One of the things that those of us professed as geeks know is that we're not model material. Often, while we can spot an attractive member of the opposite sex, we don't necessarily judge others as less than attractive - to avoid the "pot calling the kettle black" claim.
So, when two unarguably geek sites (which I ready at least twice a day) write an article critical of the model wearing a product, it's worth a discussion.
Here, the article on Gizmodo - NES Varsity Jacket Is a Limited Edition for a Reason - below writes: "Jackets don't come much uglier than this, but hey, at least it matches this guy's male pattern baldness."
So, what does this have to do with Photo Business?
Here's another, on Engadget - NES Controller Varsity Jacket would be more awesome with awesome models - which criticizes the model - "At first glance, we actually gagged upon seeing the jacket pictured above. Immediately after regaining our composure, we wondered how on Earth such a magnificent piece of retro kit could have such a negative impact on our lives -- then, it hit us. It's the dude. Seriously. Strap this $200, limited run jacket on anyone even remotely beautiful and we'd bet you too would see things differently. Or maybe it is just obscenely tacky, but it'd be much less so on anyone other than this fellow."
This is an example, likely, of a client saying "we don't need to hire a model, just get my cousin Vinny to wear it", or "we owe our programmer some goodwill, let's use him", or some variation thereof.
Further, the jacket doesn't even fit him. He looks like a size large, and the jacket looks like a size XXL.
When you have a product to sell, paying attention to the details, like a well lit product, a model that is appropriate (or atleast doesn't detract from) the product, and one that fits appropriately, are just a few of the many things that hiring professional - from photographer to talent - is critical to the success of a shoot.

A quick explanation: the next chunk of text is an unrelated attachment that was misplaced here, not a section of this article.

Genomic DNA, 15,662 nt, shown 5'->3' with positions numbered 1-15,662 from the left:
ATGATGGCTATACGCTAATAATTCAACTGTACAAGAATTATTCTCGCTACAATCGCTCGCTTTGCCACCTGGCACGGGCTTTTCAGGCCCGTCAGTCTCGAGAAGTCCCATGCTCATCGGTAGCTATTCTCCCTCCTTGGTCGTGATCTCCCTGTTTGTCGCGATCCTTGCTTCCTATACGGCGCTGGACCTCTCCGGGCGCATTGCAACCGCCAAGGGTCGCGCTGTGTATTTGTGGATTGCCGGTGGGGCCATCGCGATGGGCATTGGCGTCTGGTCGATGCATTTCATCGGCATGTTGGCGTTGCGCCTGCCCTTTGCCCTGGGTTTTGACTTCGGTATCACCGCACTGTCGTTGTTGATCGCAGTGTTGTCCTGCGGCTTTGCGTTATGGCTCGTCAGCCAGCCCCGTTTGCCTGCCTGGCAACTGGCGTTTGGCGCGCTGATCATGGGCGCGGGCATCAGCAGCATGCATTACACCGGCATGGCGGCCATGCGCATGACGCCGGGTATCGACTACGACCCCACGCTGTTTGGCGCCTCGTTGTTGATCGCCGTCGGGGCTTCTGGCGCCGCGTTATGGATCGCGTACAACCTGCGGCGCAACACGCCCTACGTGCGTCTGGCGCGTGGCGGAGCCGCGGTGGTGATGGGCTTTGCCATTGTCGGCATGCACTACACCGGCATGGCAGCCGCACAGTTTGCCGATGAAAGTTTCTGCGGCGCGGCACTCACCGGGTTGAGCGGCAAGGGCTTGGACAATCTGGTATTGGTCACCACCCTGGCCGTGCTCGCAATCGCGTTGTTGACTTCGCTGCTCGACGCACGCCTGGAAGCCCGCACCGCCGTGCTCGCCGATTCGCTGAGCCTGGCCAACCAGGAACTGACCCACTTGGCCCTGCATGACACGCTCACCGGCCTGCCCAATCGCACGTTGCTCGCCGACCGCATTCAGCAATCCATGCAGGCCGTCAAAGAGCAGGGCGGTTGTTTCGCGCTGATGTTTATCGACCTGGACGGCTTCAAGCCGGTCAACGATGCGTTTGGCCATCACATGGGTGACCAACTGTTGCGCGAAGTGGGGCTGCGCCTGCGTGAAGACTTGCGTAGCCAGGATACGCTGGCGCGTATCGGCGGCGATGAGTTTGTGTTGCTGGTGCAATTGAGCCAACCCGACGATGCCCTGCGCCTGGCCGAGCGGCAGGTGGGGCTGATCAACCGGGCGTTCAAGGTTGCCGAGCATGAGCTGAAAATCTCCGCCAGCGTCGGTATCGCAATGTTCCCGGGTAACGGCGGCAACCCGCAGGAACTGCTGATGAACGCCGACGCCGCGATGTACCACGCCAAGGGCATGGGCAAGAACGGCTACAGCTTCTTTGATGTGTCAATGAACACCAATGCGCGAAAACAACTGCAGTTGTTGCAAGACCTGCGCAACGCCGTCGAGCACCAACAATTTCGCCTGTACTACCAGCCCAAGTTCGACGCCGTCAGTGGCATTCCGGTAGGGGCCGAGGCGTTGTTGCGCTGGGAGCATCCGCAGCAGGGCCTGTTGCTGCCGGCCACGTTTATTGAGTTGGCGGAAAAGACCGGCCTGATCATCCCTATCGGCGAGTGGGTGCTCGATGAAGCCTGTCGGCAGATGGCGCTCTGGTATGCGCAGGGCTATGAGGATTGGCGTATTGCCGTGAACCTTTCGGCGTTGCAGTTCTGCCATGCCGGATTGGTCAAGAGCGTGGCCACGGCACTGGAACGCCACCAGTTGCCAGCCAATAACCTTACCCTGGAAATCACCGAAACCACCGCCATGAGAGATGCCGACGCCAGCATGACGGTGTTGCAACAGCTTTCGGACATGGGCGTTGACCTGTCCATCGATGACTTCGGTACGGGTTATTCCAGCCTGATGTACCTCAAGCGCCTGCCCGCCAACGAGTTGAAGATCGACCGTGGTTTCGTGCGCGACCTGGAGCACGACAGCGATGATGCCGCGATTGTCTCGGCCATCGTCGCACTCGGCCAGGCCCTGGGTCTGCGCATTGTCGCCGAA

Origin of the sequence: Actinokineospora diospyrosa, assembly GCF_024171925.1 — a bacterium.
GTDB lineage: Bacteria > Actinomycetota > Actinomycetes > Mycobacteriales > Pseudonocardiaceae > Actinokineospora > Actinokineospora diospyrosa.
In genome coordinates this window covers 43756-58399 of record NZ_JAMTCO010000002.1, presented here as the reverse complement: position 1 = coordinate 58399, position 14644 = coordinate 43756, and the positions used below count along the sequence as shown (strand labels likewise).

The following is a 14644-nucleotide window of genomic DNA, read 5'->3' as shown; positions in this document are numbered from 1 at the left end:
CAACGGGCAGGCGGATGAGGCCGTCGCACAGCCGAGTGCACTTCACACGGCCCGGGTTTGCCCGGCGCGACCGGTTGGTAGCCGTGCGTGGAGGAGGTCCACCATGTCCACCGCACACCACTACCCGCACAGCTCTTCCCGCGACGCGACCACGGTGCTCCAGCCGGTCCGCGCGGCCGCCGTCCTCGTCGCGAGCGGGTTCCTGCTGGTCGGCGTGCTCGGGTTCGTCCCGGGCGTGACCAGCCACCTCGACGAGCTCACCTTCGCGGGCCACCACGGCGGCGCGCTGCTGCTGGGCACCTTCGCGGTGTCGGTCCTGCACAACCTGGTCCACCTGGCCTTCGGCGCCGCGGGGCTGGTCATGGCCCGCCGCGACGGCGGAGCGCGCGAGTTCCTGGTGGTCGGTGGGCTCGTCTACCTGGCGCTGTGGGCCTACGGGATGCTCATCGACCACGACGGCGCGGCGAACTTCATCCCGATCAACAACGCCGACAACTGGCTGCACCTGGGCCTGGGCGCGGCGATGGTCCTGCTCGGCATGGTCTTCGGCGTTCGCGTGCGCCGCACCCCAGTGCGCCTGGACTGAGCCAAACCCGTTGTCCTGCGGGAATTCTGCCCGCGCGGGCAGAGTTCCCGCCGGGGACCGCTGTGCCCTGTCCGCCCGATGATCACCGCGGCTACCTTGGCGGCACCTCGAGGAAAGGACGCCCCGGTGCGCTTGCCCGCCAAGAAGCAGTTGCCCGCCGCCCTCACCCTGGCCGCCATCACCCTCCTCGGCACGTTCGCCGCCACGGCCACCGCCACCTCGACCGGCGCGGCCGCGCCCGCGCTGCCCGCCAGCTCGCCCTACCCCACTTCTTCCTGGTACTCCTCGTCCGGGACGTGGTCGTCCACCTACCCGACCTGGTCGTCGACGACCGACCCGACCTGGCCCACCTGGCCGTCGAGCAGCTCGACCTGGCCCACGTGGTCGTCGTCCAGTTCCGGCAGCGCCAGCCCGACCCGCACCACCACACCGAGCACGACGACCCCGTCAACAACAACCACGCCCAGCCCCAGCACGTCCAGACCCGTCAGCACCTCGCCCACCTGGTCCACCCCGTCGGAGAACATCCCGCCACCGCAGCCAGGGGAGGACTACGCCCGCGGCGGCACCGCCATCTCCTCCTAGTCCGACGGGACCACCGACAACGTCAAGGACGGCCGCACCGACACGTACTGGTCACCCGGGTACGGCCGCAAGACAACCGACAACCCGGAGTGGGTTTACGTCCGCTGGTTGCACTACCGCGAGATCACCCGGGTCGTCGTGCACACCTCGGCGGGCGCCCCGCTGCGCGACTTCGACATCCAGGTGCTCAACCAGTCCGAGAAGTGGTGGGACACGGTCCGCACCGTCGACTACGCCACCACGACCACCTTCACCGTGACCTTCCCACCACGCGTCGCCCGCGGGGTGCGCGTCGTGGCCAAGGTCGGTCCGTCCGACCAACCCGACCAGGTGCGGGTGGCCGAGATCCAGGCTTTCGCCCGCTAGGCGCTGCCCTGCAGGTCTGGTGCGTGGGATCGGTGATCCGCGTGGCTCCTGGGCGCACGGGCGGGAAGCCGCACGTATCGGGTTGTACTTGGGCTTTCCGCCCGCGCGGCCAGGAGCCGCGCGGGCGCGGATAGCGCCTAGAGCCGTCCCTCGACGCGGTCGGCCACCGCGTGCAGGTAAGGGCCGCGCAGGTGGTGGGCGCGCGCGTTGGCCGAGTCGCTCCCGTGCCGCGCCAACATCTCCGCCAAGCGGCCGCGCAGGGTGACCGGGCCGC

Further, as the professional photographer, it is your responsibility to convey to the client the importance of your judgement when it comes to talent. Often times, when a client insists on "street-casting", or casting from within an office, we ask for snapshots of the subjects, or we take snapshots ourselves, and then take them away to make determinations as to which person is best. Even when the client chooses someone who we know won't work, we make the snapshot, so as to not offend the non-workable subject. Usually, clients that are ad agencies or PR firms understand the nuances of the right subject being chosen, and how that can impact the product. This product is a limited edition of 1,000, and likely could have entirely been sold by the two postings on Gizmodo and Engadget alone by people wanting street cred amongst we geeks for having it. However, now no geek I know would be caught dead wearing this jacket, because our daily read has panned it.
Thus, a $200 jacket, with a limited edition of 1,000, and a possible gross revenue of $200,000 will, instead, likely show up at the discount store, or become a giveaway gift at Nintendo video conferences, all because someone didn't pay attention to who the model was. That's a $200,000 mistake there.
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